The track is usually muddy, as it is crossed by many little rills, flowing down the hill – but it is a good track, and the walk is do-able, even for a slightly wonky person, like me!
As we walked up, we were watched by the sheep on the lower hill, and had a wonderful view – over a hillside pool, across the Loch of Swannay, through the hills to the Lochs of Stenness and Harray, and Hoy – way over there, in the distance.
Turning a curve in the track, we had wonderful views over to Rousey and Eynhallow….
……and, in the far distance, Westray
Another curve in the track, and you get a vista across to the Kitchener Memorial on Marwick Head https://theorkneynews.scot/2017/05/23/remembering-the-737-men-lost-on-hms-hampshire/
The track leads to the very top of the hill, and a structure which has a stone leaning against it, on which the words ’View Point’ are just about discernible…
A bit of a case of stating the bleedin’ obvious! Looking out from the top of Costa Hill is as good a place as any, for seeing a whole sweep of Orkney countryside – lochs, hills, coast, and history – including some of the outer islands, too. This is why I strongly advise taking a map with you – so that you can work out what’s what.
The structure, is one of those places of appealing decrepitude –
There is also a concrete Trig. point, for the Ordnance Survey to take readings – or, is it a landing pad for spaceships?
The St. Magnus Way continues, crossing the brow of the hill, and passing another interesting piece of decrepitude – but – what is it???
On the way back down the track, we were accompanied by a Raven, cronking and tumbling. Some say that the tumbling is a mating display, but I can’t help thinking this one was doing it just for the hell of it! It was using an up-draft from the side of the hill, to just – roll and tumble and….enjoy!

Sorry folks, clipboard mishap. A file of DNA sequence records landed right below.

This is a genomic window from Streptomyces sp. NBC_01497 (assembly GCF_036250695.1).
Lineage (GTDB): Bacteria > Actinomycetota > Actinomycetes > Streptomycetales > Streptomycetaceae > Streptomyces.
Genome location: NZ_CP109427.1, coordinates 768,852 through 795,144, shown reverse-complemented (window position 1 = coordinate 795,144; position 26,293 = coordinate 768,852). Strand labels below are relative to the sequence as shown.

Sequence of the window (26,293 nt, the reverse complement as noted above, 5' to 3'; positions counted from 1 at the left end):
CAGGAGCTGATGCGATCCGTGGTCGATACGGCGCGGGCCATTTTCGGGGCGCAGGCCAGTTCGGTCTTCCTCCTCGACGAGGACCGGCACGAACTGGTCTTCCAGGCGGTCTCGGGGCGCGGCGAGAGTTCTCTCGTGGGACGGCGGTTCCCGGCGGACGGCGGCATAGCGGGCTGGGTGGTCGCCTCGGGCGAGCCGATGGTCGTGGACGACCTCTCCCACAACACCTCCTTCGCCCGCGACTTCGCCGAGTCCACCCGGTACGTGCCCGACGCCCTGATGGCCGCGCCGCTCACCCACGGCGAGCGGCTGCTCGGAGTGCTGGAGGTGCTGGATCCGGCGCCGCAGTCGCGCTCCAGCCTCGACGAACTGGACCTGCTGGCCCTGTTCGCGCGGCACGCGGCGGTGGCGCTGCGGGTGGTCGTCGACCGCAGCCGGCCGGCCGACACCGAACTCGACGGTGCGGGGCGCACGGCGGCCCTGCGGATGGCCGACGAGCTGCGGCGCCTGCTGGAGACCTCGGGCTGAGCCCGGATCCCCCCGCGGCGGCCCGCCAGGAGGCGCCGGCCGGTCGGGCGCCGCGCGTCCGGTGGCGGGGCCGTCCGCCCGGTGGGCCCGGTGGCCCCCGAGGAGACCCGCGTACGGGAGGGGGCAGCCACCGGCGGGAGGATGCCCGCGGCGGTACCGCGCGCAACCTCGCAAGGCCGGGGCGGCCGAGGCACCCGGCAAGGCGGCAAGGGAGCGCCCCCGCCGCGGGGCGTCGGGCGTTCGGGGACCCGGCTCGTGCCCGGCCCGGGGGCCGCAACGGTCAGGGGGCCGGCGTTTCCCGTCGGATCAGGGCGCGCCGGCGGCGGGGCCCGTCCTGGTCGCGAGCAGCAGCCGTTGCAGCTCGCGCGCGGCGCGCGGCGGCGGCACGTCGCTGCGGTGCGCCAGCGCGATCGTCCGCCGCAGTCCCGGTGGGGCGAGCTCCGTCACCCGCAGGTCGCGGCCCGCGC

Another thing we noticed on the way down, was a traditional Orkney field boundary, made of upright flag-stones. This type of field boundary is fast disappearing from the Orkney countryside, as wire fencing is so much easier to maintain. It was good to see quite a long stretch of flag-fencing – and, what’s more, protected on both sides by wire fencing, so’s the sheep won’t rub on it and knock the stones over.
Have you noticed, how you notice different things, when setting out on a walk, and when returning by the same path, but in the opposite direction?
Back on the main road, we noticed, over to our right, on the side of the hill, what looked like a cairn…
Not noticed on the way up the road, and, once past it on the way down, hard to see, even though we knew it was there. It wasn’t marked on our OS map, but, checking with the ever reliable Canmore when we got home, we found this entry for it………..
It’s described as a barrow. What’s the difference between a barrow and a cairn? I’m never quite sure, but a barrow is usually Bronze Age, and a cairn is usually Neolithic.
Then, back to the car, and to Birsay Bay Tearoom for lunch – a very good way to spend the day – 02.02.20.20!